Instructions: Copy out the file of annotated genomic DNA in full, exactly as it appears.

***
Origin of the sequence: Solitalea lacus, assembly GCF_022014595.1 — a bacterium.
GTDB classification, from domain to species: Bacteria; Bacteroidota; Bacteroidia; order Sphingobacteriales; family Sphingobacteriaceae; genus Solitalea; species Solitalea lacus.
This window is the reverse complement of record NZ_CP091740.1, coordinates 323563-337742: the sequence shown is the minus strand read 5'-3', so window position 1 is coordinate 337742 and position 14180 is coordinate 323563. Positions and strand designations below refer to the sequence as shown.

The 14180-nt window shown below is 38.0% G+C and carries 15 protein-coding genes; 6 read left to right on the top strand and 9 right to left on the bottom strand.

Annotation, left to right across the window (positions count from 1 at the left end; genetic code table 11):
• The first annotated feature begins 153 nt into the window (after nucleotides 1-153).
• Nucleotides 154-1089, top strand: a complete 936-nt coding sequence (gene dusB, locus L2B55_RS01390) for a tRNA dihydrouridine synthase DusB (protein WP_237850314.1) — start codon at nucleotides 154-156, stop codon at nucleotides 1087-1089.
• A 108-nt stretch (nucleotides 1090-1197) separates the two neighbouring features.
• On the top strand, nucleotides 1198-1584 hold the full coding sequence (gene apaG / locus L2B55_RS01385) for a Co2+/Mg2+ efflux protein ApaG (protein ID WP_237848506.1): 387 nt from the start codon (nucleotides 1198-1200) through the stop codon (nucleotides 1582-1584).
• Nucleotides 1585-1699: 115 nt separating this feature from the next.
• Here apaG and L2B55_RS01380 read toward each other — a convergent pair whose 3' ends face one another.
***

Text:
Origin of the sequence: Solitalea lacus, assembly GCF_022014595.1 — a bacterium.
GTDB classification, from domain to species: Bacteria; Bacteroidota; Bacteroidia; order Sphingobacteriales; family Sphingobacteriaceae; genus Solitalea; species Solitalea lacus.
This window is the reverse complement of record NZ_CP091740.1, coordinates 323563-337742: the sequence shown is the minus strand read 5'-3', so window position 1 is coordinate 337742 and position 14180 is coordinate 323563. Positions and strand designations below refer to the sequence as shown.

The 14180-nt window shown below is 38.0% G+C and carries 15 protein-coding genes; 6 read left to right on the top strand and 9 right to left on the bottom strand.

Annotation, left to right across the window (positions count from 1 at the left end; genetic code table 11):
• The first annotated feature begins 153 nt into the window (after nucleotides 1-153).
• Nucleotides 154-1089, top strand: a complete 936-nt coding sequence (gene dusB, locus L2B55_RS01390) for a tRNA dihydrouridine synthase DusB (protein WP_237850314.1) — start codon at nucleotides 154-156, stop codon at nucleotides 1087-1089.
• A 108-nt stretch (nucleotides 1090-1197) separates the two neighbouring features.
• On the top strand, nucleotides 1198-1584 hold the full coding sequence (gene apaG / locus L2B55_RS01385) for a Co2+/Mg2+ efflux protein ApaG (protein ID WP_237848506.1): 387 nt from the start codon (nucleotides 1198-1200) through the stop codon (nucleotides 1582-1584).
• Nucleotides 1585-1699: 115 nt separating this feature from the next.
• Here apaG and L2B55_RS01380 read toward each other — a convergent pair whose 3' ends face one another.